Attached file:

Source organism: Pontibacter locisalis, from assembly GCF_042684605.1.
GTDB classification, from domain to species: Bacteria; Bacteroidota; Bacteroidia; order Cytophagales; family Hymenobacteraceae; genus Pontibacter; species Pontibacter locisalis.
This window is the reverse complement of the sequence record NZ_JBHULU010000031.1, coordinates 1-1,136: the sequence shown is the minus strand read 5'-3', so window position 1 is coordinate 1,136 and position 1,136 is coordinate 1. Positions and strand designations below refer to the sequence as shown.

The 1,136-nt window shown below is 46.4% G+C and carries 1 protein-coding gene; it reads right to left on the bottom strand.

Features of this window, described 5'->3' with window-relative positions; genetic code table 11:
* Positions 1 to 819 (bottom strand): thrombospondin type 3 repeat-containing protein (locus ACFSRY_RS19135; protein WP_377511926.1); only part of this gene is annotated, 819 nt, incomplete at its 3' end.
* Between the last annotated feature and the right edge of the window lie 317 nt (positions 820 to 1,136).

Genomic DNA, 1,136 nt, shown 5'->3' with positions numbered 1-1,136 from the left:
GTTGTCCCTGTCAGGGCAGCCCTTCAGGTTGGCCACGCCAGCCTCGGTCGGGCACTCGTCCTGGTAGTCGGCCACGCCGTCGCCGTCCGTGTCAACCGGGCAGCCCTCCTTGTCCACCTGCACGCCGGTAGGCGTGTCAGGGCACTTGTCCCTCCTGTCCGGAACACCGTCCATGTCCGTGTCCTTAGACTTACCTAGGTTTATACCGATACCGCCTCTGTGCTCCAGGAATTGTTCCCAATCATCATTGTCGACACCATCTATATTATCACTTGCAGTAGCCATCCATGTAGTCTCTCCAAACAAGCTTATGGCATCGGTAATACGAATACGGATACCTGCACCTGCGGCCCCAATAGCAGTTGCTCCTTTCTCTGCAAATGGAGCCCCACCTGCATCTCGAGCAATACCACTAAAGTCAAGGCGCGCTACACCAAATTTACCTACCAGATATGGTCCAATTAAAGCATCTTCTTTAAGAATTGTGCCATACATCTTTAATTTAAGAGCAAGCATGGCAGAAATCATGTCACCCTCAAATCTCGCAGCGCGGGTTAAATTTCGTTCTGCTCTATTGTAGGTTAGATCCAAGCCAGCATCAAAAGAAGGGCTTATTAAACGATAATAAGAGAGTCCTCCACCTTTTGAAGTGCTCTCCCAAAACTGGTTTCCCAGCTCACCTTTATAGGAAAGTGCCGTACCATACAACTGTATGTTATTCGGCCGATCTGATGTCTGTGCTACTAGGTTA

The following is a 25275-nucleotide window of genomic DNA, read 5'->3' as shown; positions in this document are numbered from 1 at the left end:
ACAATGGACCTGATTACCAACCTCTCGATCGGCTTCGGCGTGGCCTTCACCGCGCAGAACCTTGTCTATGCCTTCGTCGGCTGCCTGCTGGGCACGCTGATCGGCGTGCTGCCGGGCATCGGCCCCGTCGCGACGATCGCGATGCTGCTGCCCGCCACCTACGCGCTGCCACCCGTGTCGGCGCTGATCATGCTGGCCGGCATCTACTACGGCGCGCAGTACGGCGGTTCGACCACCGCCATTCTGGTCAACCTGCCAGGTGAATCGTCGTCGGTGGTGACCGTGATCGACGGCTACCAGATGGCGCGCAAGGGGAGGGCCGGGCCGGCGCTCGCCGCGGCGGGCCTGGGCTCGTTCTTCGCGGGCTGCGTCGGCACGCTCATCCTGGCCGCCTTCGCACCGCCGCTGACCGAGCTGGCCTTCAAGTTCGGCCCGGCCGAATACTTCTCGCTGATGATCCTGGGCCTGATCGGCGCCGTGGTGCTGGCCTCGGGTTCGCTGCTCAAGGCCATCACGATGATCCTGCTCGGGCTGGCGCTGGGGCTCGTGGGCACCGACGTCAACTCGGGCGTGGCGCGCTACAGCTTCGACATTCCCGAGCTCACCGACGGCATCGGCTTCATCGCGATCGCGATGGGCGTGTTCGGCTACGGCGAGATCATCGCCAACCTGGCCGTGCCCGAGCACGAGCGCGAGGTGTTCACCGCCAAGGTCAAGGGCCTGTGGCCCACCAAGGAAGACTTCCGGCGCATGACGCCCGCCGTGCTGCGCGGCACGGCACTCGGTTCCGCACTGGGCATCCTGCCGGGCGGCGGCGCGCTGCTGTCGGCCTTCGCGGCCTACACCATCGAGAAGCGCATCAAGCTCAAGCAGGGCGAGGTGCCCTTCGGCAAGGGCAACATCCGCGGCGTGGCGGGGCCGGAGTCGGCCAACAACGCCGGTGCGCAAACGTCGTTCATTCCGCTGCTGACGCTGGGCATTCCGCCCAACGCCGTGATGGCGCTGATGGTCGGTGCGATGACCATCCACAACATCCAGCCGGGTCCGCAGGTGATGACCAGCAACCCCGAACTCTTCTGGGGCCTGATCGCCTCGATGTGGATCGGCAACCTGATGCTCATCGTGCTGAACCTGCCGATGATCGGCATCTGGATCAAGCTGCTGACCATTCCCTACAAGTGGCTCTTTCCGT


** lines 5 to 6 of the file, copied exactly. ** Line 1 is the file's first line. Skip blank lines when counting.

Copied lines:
Features of this window, described 5'->3' with window-relative positions; genetic code table 11:
* Positions 1 to 819 (bottom strand): thrombospondin type 3 repeat-containing protein (locus ACFSRY_RS19135; protein WP_377511926.1); only part of this gene is annotated, 819 nt, incomplete at its 3' end.